Today I was browsing Joseph Rock's article "Through the Great River Trenches of Asia" when I came across a photo of a view that looked familiar from my most recent trip down the Mekong. In the National Geographic he has captioned the picture as "The Mekong river entering a narrow gorge near Yangtza". I checked my photos from my bus trip down from Deqin to Chaliding on the Mekong, and sure enough, one of the pics that I snapped from the bus window matches the one that Rock took.
When I took the photo it was about half an hour down the road from Deqin, just after the bus goes through a new tunnel.
I was on my way to check out the new road that is being built to connect the Mekong and Nujiang valleys, which starts at Chaliding and goes over to Dimaluo. Chaliding is little more than a bridge over the river with a couple of stores. It is a landmark because it is the embarkation point for Tibetan pilgrims setting off to walk the Kawakarpo Kora - the 10 days circuit of the holy mountains. This is the place where they do their last minute shopping for supplies before they start walking. It's all uphill from here!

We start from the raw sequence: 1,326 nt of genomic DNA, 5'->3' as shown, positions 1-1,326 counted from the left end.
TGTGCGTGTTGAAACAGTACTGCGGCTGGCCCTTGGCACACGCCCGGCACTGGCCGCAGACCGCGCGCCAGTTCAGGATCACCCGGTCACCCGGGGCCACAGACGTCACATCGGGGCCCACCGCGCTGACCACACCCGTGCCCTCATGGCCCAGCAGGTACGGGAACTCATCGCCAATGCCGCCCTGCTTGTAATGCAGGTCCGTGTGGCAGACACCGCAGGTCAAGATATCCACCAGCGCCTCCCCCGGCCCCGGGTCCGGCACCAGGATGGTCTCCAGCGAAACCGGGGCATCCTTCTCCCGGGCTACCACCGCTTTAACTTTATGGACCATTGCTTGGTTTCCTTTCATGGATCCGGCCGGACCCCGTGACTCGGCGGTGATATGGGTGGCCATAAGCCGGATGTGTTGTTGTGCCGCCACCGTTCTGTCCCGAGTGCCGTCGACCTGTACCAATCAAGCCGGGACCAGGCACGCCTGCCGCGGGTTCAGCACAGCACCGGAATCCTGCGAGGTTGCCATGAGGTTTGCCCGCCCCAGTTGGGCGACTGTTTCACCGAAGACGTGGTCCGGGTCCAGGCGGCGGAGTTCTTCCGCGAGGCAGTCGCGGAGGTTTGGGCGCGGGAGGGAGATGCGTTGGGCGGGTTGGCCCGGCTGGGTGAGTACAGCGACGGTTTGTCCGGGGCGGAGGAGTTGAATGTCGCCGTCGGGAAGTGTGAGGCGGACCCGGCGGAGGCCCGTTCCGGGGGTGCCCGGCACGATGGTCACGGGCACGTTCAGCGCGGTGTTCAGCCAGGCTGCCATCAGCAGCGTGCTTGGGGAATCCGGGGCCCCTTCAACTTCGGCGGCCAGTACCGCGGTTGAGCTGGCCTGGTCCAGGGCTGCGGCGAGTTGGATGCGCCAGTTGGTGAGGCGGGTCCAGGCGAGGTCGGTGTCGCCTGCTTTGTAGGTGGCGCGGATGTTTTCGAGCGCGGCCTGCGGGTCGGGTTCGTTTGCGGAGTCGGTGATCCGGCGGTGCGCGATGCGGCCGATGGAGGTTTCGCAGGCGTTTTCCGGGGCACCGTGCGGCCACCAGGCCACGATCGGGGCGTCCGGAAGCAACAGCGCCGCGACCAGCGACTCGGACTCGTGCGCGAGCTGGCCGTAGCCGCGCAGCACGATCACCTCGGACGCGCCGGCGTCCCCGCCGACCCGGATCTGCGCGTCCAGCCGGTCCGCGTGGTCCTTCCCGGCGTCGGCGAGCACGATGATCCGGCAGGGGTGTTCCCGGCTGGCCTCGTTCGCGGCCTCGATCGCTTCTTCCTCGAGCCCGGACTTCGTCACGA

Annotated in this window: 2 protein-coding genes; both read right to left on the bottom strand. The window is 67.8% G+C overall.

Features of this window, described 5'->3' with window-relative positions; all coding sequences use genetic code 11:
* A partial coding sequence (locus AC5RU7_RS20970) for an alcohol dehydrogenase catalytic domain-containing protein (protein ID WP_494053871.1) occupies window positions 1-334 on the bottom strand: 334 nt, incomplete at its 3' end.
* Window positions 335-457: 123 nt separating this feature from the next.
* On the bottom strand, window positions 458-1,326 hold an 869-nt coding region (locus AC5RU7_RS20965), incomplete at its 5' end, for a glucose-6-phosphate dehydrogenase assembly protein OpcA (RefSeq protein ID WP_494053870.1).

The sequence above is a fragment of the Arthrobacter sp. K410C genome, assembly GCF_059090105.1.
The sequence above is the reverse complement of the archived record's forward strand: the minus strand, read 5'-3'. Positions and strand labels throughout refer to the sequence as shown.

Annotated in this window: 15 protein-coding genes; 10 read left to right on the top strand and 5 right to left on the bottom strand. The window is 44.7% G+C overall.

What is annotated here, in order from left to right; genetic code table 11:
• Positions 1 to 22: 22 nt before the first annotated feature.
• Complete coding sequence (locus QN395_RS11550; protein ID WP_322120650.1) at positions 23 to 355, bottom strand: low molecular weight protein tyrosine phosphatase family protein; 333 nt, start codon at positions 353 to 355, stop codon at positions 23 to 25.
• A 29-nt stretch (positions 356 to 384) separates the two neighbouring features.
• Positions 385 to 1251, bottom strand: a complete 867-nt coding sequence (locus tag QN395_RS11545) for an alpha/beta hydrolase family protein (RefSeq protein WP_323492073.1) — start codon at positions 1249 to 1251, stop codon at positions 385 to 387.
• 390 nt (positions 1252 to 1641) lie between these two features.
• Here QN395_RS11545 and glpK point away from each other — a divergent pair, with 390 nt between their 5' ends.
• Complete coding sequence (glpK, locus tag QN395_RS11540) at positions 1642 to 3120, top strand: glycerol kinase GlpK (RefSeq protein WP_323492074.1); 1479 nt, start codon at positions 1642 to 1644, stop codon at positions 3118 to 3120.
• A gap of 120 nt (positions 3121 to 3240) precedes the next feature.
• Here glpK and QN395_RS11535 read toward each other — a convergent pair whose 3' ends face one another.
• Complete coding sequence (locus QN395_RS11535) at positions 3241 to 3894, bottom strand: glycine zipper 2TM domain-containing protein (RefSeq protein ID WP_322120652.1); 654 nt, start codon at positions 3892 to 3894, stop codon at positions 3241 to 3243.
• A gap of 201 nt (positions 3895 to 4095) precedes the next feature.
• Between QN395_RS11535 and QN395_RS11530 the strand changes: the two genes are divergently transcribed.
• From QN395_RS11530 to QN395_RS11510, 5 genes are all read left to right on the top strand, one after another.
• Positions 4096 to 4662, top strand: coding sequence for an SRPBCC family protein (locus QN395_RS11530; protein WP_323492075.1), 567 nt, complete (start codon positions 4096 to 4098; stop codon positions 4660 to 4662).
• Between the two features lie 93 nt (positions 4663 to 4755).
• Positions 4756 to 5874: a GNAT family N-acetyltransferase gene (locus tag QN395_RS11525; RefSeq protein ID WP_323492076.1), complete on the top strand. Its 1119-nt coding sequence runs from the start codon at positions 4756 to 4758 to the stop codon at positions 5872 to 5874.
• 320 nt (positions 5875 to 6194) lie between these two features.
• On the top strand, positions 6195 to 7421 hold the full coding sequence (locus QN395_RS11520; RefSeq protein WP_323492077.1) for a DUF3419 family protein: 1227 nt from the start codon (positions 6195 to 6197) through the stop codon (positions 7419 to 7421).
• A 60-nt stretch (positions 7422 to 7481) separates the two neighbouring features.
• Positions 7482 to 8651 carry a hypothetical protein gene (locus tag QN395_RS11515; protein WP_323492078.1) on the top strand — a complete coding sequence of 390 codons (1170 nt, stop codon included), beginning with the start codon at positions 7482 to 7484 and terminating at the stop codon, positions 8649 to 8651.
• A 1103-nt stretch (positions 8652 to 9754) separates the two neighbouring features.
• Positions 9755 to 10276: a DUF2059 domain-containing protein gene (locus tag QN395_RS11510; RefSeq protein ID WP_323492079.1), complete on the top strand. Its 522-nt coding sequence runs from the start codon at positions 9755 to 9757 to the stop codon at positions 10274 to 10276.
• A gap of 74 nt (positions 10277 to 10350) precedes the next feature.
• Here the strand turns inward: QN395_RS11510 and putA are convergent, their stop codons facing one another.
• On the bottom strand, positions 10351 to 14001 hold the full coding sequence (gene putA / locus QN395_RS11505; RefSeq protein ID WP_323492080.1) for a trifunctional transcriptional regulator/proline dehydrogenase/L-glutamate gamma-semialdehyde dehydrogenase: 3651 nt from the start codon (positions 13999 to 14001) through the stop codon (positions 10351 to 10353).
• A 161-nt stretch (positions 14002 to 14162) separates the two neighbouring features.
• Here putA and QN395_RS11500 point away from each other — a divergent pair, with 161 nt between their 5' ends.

And just for your information, the road over the mountain is not yet open, despite the official blue road sign indicating a turnoff to Gongshan. I tried without success to get a van or even a motorbike to take me over to the Nujing, but the locals said there were several sections of the road that were just clay and mud - meaning they needed to get off and push. They wouldn't take me. The Mekong-Nujiang road is said to open in early 2017.
Monday, November 14, 2016
I was just doing some research into George Johnston, the Australian journalist/novelist who visited Minya Konka in 1945 and gave a very different account (much more cynical and prosaic) to that of Rock's from a decade earlier. As I described here. Anyway, I came across this site which celebrates Johnston's later life as a bohemian in Europe and particularly his time on the Greek Island of Hydra, which he apparently shared with Cohen. The page tells a bit more about Johnston's visit to Kangding and Minya Konka, as related in his book Journey Through Tomorrow, but the beauty of it is an uncredited picture of Johnston with photographer James Burke on the Tsemi Pass, Minya Konka: